A modern upbringing, regardless if it is of Western or Eastern origin, is heavily outcome oriented. When we start any endeavour, regardless of what it is, we already envision and strive for a specific product/result. This applies to creating art as well. There are countless art books and lessons, teaching the techniques for achieving a specific goal.
In Sumi-e as in all Zen-inspired arts, there is a dichotomy. In Zen arts, like in any art creation process, intensive practice is required by the artist, but the self, the logical conscious control of the artist, is not encouraged. If the intellect gets involved, then due to the mind’s discriminative thinking, the painting becomes nothing more than watercolour painting. One needs the physical proficiency but must be able to go beyond the confines of the intellect to paint in Sumi-e in Zen style and spirit.
So how does one go beyond the habitual discerning thinking?
Have you noticed how when faced with challenges, one’s mind goes super active? One needs to develop the skill, the technique and the practical aspects of painting so that it becomes effortless and thus easier to take the mind out of the process. Next but most importantly, one needs to find a way of going beyond the intellectual self.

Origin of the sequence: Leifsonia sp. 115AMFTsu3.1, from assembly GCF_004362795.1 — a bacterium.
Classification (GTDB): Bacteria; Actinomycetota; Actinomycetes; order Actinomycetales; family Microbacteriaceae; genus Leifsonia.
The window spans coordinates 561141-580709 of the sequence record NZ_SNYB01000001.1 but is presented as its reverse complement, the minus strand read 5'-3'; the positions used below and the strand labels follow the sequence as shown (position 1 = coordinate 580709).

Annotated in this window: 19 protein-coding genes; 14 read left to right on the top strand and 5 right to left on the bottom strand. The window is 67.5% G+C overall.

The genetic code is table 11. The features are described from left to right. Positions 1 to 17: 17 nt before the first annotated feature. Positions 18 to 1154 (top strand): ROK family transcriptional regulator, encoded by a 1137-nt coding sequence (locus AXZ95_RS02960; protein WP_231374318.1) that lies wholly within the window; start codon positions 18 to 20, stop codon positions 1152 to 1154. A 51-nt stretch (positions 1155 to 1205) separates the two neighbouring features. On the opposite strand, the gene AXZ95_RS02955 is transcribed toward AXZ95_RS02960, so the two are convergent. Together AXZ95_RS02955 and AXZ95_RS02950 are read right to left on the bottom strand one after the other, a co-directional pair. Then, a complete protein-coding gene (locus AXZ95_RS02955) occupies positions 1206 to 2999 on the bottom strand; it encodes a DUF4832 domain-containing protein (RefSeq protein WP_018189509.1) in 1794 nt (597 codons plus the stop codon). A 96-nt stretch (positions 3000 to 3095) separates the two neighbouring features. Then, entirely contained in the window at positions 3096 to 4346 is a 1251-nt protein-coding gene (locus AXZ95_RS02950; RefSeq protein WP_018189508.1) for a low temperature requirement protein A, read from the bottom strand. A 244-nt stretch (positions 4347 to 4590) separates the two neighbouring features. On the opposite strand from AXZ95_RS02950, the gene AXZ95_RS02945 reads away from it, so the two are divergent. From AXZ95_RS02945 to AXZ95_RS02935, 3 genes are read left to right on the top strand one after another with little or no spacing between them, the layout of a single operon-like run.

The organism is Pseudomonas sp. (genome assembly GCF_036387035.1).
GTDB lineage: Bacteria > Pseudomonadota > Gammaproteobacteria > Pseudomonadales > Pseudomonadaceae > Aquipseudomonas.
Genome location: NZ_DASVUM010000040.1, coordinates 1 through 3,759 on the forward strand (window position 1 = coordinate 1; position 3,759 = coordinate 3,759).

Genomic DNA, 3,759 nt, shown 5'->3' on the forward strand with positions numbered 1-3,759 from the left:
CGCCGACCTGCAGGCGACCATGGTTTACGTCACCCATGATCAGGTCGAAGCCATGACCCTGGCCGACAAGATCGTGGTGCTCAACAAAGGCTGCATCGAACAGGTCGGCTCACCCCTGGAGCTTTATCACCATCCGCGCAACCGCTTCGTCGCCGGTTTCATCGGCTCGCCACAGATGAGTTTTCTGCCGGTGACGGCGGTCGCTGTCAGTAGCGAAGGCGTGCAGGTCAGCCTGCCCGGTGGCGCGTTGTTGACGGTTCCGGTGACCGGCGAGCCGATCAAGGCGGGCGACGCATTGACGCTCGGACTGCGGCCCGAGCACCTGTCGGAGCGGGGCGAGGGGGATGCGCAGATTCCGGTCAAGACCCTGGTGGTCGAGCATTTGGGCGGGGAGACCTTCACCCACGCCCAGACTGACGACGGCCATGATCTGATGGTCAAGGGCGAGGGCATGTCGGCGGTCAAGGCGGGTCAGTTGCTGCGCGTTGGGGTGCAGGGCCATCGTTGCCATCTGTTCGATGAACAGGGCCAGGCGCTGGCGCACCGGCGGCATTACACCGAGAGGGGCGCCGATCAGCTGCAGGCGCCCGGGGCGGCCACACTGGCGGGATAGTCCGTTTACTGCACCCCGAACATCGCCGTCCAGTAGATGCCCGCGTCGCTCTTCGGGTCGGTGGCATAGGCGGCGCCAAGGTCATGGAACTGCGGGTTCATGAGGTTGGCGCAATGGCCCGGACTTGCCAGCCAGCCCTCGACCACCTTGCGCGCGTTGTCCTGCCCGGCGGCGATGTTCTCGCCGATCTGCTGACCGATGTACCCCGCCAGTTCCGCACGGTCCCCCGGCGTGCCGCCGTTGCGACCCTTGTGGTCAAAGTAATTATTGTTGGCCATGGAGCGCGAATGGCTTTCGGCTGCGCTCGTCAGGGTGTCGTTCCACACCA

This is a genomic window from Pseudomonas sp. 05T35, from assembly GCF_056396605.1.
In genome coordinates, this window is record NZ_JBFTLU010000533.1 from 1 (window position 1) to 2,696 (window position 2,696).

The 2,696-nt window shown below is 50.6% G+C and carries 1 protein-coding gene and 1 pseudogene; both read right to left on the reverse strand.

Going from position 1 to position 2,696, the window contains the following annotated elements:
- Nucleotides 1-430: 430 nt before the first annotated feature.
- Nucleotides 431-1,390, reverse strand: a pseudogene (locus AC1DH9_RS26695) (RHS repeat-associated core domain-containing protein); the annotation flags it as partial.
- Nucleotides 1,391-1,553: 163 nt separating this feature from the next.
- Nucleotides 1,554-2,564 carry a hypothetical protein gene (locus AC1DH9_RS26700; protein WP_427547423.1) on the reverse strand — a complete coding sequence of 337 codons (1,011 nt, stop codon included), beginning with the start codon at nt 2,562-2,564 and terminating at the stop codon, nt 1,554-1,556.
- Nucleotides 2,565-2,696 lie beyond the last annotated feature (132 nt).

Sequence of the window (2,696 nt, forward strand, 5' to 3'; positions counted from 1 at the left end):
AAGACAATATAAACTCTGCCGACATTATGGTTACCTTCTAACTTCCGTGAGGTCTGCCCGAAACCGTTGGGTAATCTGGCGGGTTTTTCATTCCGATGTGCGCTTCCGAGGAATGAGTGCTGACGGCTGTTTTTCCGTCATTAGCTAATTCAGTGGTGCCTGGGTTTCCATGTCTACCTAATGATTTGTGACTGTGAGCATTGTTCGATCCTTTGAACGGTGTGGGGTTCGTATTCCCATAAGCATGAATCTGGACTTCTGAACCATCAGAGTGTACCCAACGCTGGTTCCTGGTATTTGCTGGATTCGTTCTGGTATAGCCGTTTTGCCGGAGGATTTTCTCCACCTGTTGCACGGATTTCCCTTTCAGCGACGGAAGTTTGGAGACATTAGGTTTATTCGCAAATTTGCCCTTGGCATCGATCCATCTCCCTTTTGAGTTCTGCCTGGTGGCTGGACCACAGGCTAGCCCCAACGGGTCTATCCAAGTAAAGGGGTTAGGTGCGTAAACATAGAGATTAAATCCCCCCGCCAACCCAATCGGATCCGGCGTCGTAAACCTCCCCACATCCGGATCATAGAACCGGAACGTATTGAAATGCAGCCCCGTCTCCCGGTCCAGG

Each individual is different in their ability to “disconnect”. It all depends on the individual’s familiarity with their own space of mindfulness. Artists tend to call it being “in the zone”. While in the zone, one has a heightened sense of perception and awareness which are the faculties most important for Sumi-e painting.
There are various tools included in my “Meditation With the Brush” course* which will help you achieve the meditative state. One of them is following the guided meditation provided. Another tool for meditation is grounding the ink; the process of grinding the ink stick on the ink stone with mindfulness. The repetitive stroke creation with the breath and the body are also a means of meditation. With practice, meditation will become intuitive every time one picks up the brush to paint.
The focus or purpose of Sumi-e/Zen painting is not the outcome but the process of creating while in the state of heightened intuition and of sensory awareness. Being in a meditative state is the only way of tapping into one’s unrestricted spontaneity and creativity. The painting which is the outcome of this practice is a by-product only. This is something that is hard for the mind to conceive. If one is more mindful and less preoccupied with the depiction, the result (the by-product) will surprise with its vibrancy and its transcendental quality.